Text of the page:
(Long, important post. Delicious dose of fun, courtesy of @JamilSmith, after the jump -- I promise.)
Here goes: To understand Wednesday's interview with Rand Paul, it helps to remember why Rachel Maddow kept asking Paul whether he believes the government can ban private businesses from discriminating. For instance, should a restaurant be able to bar Latino customers, or a hotel turn Asians away? Maddow and Paul kept talking, blowing through commercial breaks and burning up the Twitters and testing the mettle of our control room because Paul hadn't answered the question. Did he believe the Civil Rights Act of 1964 was correct in restricting private businesses from discriminating? Yes or no? Kentucky's new Republican nominee for Senate didn't really answer. So you can imagine our surprise when we read this report today in the New York Times:
Asked by Ms. Maddow if a private business had the right to refuse to serve black people, Mr. Paul replied, “Yes.”
And it's true that if you read the transcript of the interview without watching the interview itself, you might think Paul had answered the question in the affirmative -- instead of not answering, which was in fact the case. The transcript reads:
MADDOW: Do you think that a private business has the right to say we don‘t serve black people?
PAUL: Yes. I‘m not in favor of any discrimination of any form. I would never belong to any club that excluded anybody for race. We still do have private clubs in America that can discriminate based on race.
But I think what‘s important about this debate is not written into any specific “gotcha” on this, but asking the question: what about freedom of speech? Should we limit speech from people we find abhorrent?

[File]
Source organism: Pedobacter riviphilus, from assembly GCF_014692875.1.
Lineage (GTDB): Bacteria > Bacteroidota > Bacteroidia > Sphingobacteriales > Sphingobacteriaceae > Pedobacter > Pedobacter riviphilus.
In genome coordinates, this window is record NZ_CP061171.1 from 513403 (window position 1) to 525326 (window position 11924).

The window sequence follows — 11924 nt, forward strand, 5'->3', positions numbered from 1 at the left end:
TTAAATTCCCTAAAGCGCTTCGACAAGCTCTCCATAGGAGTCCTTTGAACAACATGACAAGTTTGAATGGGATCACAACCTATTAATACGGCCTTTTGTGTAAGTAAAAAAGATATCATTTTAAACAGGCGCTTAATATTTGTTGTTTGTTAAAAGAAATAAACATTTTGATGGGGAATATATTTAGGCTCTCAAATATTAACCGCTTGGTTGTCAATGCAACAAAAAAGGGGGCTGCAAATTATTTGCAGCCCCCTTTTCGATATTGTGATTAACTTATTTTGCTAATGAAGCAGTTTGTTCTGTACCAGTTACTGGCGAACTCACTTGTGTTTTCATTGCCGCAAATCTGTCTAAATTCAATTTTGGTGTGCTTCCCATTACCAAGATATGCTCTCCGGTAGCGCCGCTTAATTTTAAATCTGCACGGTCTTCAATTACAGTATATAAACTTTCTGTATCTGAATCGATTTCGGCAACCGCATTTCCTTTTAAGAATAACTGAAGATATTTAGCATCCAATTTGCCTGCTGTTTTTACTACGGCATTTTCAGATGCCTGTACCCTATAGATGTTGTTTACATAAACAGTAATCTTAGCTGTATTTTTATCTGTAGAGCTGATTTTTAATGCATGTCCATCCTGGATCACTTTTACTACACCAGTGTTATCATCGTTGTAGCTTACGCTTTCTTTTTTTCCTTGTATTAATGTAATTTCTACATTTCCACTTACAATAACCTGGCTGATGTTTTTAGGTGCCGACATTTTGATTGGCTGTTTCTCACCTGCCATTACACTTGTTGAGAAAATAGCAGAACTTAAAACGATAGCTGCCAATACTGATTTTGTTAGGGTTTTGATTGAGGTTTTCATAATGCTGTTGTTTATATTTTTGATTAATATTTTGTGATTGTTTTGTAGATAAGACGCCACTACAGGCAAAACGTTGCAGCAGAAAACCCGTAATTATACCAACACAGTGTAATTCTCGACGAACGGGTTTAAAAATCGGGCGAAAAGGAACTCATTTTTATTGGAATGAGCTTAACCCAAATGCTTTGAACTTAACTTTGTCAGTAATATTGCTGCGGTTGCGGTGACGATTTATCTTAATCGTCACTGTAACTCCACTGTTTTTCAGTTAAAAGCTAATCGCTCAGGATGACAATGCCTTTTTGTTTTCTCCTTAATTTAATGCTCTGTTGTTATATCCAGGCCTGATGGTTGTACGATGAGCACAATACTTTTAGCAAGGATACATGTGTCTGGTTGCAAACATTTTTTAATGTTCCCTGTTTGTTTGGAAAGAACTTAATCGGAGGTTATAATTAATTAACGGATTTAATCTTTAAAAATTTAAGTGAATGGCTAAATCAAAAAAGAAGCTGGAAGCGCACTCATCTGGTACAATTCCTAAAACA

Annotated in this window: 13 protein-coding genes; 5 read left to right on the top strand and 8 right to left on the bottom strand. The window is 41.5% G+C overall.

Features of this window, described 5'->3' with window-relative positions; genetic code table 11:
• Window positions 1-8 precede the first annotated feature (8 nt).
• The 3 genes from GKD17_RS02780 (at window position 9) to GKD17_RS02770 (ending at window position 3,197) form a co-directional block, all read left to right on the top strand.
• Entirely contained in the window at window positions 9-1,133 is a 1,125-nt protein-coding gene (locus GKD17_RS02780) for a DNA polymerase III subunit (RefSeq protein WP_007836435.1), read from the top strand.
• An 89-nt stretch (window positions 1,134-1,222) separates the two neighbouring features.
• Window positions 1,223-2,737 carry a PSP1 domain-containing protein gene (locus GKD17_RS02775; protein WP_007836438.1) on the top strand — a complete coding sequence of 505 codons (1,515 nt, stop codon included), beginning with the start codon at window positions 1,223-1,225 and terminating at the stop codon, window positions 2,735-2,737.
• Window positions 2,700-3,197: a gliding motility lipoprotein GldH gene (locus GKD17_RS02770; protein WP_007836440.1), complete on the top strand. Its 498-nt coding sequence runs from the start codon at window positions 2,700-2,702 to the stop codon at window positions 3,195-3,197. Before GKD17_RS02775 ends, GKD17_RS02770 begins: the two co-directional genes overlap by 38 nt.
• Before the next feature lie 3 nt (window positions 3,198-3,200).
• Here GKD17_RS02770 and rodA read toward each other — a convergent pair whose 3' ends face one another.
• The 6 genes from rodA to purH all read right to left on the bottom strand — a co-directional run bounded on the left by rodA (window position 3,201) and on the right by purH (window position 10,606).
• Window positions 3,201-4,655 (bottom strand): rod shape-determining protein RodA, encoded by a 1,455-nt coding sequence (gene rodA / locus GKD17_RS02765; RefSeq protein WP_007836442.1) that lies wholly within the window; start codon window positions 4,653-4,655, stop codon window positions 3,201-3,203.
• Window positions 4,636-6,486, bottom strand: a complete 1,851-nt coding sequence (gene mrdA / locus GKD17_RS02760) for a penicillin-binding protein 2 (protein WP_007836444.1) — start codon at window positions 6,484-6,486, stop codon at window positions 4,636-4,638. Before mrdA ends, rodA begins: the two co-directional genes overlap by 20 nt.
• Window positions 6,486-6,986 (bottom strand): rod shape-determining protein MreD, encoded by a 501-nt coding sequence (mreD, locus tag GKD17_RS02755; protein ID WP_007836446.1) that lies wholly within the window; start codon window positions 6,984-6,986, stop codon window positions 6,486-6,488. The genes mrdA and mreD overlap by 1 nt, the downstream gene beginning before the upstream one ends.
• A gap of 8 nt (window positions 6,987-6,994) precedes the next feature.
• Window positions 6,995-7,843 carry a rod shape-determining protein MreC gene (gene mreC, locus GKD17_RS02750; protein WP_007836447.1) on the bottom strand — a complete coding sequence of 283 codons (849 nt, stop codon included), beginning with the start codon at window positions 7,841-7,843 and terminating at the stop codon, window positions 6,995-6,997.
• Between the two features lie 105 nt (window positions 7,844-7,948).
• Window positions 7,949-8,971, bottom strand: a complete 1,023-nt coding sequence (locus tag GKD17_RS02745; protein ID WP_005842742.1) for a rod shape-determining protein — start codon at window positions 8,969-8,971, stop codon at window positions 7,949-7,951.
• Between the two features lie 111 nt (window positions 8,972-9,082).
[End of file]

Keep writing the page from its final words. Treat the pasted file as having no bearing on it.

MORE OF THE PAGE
First, please know that the people who transcribe our show do exactly what they're supposed to do -- they write down the words that get said, as best as the situation allows. Then it's up to other human beings to do their own homework. If you watch the interview, you'll see that Rand Paul's "Yes" -- or "Yunh" -- is really "I hear you, I'm listening, our wires got crossed, I'm about to answer." Paul utters that "Yunh" after a bit of crosstalk and a delay in transmission from the remote hookup. He's being polite. Watch this:
The "yunh" is so inconsequential that the Huffington Post, which wrote about the interview before the transcript appeared, left it out. As a preventive measure, I'll point out a second spot in the interview that could trip folks up. You might think Paul was advocating resegregation, if you just read this snippet of the transcript:
MADDOW: But unless it‘s illegal, there‘s nothing to stop that--there‘s nothing under your world view to stop the country from re-segregating like we were before the Civil Rights Act of 1964 --
MADDOW: -- which you‘re saying you‘ve got some issues with.
In the flow of the interview, that "right" from Paul just means, again, "I'm listening." It's not "I'm listening and I want resegregation." Roll the tape:
Why spend so much time correcting the Times? Because Paul holds distinct views about government intervention, views that some find inspiring and others troubling. He most certainly believes in the sanctity of the private sphere. That has real-world implications. If government can't regulate restaurants with regard to discrimination, can it regulate them with regard to food safety? Does Paul care more about the principle of free speech on a Jim Crow sign than the free travel of African Americans? These are important questions, ones the public should wrestle with and earnestly try to figure out. OK, we've reached the fun part. Jay Smooth watched the Rand Paul interview, and he didn't see yes-or-no answers. Smooth suggests Paul dodged the questions -- because he knows his ideas are going to sound "really weird and alienating." Let him tell you: